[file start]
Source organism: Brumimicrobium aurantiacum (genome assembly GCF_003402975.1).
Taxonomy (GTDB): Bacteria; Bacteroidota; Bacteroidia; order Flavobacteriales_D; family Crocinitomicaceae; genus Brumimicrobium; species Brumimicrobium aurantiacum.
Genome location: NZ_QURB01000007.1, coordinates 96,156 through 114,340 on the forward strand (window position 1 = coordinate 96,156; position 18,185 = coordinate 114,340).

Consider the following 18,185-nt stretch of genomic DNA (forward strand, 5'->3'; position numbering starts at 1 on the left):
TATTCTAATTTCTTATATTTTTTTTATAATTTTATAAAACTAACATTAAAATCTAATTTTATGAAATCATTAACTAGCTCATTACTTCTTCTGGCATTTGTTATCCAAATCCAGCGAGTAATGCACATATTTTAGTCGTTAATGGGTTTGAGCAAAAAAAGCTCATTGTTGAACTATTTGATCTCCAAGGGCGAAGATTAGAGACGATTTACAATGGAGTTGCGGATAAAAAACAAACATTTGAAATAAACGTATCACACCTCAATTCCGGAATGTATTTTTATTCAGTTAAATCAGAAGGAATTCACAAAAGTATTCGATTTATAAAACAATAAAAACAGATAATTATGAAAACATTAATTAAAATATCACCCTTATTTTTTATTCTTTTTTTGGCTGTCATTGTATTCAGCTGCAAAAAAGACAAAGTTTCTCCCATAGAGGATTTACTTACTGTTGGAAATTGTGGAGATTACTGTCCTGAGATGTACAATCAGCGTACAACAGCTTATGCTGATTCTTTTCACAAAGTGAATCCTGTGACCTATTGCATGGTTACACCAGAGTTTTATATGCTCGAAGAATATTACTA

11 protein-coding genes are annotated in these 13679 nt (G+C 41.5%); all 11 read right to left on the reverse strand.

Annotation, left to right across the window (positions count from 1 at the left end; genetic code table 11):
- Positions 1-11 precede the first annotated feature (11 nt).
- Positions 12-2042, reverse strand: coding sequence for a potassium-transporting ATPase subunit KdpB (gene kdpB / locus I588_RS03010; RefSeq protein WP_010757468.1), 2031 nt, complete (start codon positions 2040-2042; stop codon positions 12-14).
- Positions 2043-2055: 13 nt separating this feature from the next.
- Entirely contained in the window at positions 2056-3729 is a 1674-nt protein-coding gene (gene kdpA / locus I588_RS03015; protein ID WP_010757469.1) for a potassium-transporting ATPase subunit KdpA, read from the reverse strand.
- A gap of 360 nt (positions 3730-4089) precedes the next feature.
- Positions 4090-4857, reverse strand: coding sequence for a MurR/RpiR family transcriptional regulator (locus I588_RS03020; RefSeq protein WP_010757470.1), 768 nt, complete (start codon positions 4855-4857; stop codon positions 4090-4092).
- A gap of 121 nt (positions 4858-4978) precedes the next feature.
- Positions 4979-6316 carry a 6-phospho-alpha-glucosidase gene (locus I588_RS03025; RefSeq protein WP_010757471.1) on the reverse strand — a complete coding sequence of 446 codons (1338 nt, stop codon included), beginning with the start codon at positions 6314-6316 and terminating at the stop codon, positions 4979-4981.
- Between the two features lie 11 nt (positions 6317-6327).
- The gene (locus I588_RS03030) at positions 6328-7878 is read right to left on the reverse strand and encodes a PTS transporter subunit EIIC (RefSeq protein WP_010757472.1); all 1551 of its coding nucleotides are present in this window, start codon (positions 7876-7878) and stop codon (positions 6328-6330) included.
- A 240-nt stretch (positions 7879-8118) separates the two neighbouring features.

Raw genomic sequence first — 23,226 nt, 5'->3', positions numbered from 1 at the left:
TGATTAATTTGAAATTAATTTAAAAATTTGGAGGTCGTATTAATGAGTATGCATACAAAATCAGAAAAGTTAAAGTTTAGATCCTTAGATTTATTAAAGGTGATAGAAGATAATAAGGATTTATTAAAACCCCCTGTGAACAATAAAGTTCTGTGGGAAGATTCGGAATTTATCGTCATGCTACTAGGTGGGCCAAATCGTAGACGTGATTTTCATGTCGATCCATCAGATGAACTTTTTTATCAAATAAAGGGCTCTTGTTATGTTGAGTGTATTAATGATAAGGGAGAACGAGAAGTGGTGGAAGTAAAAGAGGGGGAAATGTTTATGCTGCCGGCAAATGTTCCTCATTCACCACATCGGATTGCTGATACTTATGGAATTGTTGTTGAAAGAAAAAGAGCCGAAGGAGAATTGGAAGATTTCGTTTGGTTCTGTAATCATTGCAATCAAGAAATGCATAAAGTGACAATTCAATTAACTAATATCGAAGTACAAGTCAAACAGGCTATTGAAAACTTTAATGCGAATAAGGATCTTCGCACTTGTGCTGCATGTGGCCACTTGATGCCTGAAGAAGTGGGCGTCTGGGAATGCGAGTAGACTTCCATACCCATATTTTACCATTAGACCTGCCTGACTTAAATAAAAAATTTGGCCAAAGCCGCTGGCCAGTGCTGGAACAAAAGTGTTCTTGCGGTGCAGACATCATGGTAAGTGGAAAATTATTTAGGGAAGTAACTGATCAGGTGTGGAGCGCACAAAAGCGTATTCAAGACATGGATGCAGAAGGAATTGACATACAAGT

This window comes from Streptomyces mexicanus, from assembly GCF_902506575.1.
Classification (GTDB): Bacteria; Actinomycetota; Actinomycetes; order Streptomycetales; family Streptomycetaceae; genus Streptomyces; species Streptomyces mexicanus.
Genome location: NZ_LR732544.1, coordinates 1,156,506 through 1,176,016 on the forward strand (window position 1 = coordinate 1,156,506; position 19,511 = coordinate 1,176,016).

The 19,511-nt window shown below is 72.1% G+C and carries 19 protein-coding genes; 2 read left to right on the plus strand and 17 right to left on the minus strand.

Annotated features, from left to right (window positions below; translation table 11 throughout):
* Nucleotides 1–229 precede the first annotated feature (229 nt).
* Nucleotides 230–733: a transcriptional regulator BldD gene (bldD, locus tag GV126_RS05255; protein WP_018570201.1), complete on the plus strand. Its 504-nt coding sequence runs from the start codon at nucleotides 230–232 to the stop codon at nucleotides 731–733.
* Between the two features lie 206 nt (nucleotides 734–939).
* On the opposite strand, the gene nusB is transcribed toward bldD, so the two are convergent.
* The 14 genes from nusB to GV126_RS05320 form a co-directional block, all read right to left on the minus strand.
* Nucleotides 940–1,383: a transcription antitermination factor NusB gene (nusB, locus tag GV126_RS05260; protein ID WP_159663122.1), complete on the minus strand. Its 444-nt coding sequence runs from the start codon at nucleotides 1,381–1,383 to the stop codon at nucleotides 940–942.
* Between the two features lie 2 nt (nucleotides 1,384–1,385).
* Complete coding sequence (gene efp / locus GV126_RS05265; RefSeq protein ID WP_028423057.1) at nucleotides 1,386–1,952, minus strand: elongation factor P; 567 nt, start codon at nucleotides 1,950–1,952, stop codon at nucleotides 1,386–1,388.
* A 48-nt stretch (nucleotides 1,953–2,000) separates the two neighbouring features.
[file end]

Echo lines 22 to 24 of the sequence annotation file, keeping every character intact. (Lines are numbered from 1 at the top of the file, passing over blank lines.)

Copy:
Classification (GTDB): Bacteria; Actinomycetota; Actinomycetes; order Streptomycetales; family Streptomycetaceae; genus Streptomyces; species Streptomyces mexicanus.
Genome location: NZ_LR732544.1, coordinates 1,156,506 through 1,176,016 on the forward strand (window position 1 = coordinate 1,156,506; position 19,511 = coordinate 1,176,016).

The 19,511-nt window shown below is 72.1% G+C and carries 19 protein-coding genes; 2 read left to right on the plus strand and 17 right to left on the minus strand.